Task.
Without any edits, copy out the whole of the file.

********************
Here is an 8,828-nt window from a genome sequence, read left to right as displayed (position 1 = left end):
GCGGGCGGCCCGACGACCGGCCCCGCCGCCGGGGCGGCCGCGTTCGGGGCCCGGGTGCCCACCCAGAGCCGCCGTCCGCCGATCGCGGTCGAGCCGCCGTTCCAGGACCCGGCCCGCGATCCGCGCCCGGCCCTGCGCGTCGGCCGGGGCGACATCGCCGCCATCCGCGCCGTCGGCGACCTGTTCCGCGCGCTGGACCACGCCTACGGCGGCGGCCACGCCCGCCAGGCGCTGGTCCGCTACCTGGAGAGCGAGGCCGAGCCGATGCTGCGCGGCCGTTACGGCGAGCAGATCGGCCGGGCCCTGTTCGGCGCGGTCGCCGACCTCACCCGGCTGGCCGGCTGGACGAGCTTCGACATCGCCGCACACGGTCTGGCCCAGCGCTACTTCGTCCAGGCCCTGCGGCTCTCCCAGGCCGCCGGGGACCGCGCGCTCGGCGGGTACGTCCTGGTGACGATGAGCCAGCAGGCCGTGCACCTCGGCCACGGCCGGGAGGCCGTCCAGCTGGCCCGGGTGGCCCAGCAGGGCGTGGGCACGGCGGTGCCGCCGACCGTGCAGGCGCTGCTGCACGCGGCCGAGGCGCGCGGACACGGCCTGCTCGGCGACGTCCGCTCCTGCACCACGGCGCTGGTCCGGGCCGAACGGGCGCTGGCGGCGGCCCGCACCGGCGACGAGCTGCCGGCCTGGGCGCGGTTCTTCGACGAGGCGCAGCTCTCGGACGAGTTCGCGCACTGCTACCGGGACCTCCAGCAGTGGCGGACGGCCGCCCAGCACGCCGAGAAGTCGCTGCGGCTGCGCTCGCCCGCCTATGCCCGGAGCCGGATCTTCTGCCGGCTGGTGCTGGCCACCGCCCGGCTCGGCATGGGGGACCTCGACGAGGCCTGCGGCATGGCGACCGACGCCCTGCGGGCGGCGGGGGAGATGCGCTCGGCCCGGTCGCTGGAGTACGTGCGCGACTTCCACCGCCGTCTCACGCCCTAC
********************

Here is an 8,828-nt window from a genome sequence, read left to right as displayed (position 1 = left end):
GCGGGCGGCCCGACGACCGGCCCCGCCGCCGGGGCGGCCGCGTTCGGGGCCCGGGTGCCCACCCAGAGCCGCCGTCCGCCGATCGCGGTCGAGCCGCCGTTCCAGGACCCGGCCCGCGATCCGCGCCCGGCCCTGCGCGTCGGCCGGGGCGACATCGCCGCCATCCGCGCCGTCGGCGACCTGTTCCGCGCGCTGGACCACGCCTACGGCGGCGGCCACGCCCGCCAGGCGCTGGTCCGCTACCTGGAGAGCGAGGCCGAGCCGATGCTGCGCGGCCGTTACGGCGAGCAGATCGGCCGGGCCCTGTTCGGCGCGGTCGCCGACCTCACCCGGCTGGCCGGCTGGACGAGCTTCGACATCGCCGCACACGGTCTGGCCCAGCGCTACTTCGTCCAGGCCCTGCGGCTCTCCCAGGCCGCCGGGGACCGCGCGCTCGGCGGGTACGTCCTGGTGACGATGAGCCAGCAGGCCGTGCACCTCGGCCACGGCCGGGAGGCCGTCCAGCTGGCCCGGGTGGCCCAGCAGGGCGTGGGCACGGCGGTGCCGCCGACCGTGCAGGCGCTGCTGCACGCGGCCGAGGCGCGCGGACACGGCCTGCTCGGCGACGTCCGCTCCTGCACCACGGCGCTGGTCCGGGCCGAACGGGCGCTGGCGGCGGCCCGCACCGGCGACGAGCTGCCGGCCTGGGCGCGGTTCTTCGACGAGGCGCAGCTCTCGGACGAGTTCGCGCACTGCTACCGGGACCTCCAGCAGTGGCGGACGGCCGCCCAGCACGCCGAGAAGTCGCTGCGGCTGCGCTCGCCCGCCTATGCCCGGAGCCGGATCTTCTGCCGGCTGGTGCTGGCCACCGCCCGGCTCGGCATGGGGGACCTCGACGAGGCCTGCGGCATGGCGACCGACGCCCTGCGGGCGGCGGGGGAGATGCGCTCGGCCCGGTCGCTGGAGTACGTGCGCGACTTCCACCGCCGTCTCACGCCCTAC